The Duopoly is Dead, Long Live the Duopoly

Duopoly ideology is so entrenched in our political thought that apologists of the two party system speak as if it were somehow part and parcel of the constitutional separation of powers, confusing so-called 'divided government' (when one party controls the executive while the other controls the legislature) with the system of checks and balances, as has been shown here before. Perhaps even more insidious is the way in which it smuggles itself back into the discourses of commentators (present company not excluded) who consciously put it in question.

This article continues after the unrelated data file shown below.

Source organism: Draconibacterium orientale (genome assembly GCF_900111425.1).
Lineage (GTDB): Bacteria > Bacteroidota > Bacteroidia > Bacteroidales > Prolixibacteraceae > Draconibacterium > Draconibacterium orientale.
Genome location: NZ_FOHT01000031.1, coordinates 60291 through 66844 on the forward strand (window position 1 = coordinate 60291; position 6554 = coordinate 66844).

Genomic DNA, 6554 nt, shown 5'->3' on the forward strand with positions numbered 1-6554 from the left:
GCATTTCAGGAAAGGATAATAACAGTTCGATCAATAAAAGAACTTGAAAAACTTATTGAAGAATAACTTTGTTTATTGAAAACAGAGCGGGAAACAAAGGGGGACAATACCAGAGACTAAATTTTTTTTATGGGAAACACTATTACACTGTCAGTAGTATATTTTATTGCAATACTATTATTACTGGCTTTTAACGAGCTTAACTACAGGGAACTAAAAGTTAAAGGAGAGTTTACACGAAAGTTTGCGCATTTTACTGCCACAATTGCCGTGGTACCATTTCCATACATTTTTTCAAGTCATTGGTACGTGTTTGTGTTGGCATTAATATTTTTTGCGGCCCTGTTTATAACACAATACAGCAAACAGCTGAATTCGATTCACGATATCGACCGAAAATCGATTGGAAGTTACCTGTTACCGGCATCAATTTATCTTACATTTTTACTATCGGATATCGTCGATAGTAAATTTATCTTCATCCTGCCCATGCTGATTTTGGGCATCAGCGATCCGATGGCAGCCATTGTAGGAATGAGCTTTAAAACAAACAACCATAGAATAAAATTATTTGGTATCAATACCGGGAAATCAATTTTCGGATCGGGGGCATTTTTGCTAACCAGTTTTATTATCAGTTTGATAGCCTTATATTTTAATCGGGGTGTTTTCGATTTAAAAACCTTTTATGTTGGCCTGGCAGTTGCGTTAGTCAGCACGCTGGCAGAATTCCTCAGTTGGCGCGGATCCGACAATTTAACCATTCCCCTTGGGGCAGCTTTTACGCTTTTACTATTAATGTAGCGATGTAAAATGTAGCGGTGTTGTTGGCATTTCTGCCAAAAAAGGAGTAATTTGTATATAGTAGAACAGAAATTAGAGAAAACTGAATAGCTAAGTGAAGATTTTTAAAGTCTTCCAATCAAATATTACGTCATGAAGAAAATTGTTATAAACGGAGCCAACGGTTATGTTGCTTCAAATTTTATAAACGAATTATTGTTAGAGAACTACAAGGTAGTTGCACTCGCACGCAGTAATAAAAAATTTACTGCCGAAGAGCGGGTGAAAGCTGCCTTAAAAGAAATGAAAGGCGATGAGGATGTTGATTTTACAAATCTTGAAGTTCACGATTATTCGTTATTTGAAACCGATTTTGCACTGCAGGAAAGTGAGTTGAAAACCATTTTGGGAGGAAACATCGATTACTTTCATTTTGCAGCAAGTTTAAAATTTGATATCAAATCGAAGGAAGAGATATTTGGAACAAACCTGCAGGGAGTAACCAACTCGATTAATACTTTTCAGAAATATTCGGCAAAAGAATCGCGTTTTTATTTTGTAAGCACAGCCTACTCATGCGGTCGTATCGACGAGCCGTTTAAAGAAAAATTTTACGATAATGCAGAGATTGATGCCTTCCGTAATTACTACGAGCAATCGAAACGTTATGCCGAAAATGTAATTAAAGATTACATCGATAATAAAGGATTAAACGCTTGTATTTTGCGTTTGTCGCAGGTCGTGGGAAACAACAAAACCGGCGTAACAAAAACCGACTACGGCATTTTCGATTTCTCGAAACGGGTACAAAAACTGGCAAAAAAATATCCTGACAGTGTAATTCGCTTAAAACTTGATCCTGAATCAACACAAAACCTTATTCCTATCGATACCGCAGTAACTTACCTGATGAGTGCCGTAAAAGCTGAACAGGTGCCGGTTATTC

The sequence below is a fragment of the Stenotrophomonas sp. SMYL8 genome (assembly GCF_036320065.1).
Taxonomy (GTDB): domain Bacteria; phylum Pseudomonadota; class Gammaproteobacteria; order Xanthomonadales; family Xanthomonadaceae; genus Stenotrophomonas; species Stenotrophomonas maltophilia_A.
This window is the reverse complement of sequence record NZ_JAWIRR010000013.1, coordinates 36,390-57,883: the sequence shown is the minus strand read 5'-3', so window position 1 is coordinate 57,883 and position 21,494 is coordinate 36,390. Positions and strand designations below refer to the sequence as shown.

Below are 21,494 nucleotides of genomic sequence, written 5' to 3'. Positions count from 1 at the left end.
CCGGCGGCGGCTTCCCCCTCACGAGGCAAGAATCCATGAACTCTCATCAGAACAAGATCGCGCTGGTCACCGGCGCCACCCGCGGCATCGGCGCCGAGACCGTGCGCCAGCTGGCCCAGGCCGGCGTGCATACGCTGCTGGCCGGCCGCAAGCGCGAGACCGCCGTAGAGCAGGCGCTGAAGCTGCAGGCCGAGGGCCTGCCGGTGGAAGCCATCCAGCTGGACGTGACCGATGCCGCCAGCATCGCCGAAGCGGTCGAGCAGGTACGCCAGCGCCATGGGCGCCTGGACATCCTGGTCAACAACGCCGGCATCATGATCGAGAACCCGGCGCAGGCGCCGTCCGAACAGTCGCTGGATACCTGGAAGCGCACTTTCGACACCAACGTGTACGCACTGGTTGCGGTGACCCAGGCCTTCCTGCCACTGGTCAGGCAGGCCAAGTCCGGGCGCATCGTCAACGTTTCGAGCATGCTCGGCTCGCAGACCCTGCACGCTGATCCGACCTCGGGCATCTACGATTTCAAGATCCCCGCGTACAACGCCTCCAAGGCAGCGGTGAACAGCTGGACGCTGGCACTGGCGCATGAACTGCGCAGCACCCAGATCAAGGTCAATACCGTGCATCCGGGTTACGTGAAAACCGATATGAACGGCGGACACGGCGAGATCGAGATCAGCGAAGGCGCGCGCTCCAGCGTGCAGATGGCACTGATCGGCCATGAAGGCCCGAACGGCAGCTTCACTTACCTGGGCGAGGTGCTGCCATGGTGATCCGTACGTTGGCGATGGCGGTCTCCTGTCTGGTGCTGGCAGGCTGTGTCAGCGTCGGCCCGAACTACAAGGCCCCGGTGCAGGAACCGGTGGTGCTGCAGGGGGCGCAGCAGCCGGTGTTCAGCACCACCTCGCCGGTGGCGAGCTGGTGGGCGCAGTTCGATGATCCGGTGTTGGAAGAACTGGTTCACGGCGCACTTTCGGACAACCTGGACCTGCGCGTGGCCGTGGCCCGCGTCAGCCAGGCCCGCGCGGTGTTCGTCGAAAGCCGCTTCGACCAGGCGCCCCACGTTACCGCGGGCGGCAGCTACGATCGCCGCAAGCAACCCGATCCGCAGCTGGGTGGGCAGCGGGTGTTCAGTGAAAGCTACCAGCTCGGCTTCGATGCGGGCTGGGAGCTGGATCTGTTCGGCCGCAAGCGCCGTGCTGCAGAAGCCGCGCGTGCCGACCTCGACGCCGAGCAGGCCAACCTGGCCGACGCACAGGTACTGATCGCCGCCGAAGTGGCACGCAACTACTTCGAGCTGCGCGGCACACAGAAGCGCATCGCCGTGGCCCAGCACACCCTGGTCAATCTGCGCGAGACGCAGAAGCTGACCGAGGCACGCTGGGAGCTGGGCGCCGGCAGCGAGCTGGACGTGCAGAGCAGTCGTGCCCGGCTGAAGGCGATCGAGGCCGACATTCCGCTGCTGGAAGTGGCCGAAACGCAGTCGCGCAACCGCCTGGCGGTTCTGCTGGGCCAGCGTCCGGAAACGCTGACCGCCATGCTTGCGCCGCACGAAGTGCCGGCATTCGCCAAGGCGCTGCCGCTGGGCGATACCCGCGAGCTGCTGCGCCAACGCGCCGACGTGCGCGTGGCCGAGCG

A self-described "Democrat (recovering Republican)" at the TPMCafe, by the moniker of Stillidealistic, asks, "Is it time to reconsider the two party system?" The author provides a short historical sketch of the early development of the two party system, emphasizing the fact that the Constitution does not address the party system in any significant way, and then expresses exasperation over the contemporary state of partisan polarization. We read: "I know there is no practical way to do it, but I'd like to see the 2 party system go away, have an open election and the 2 biggest "vote getters" have a run off." But, for all intents and purposes, is this not how the two party system already effectively functions? Is this not that same as saying: abolish the two party system, but maintain the two party system? Perhaps the surest way to make the two party system "go away" is also the simplest and most practical. Support third parties and their candidates for office.

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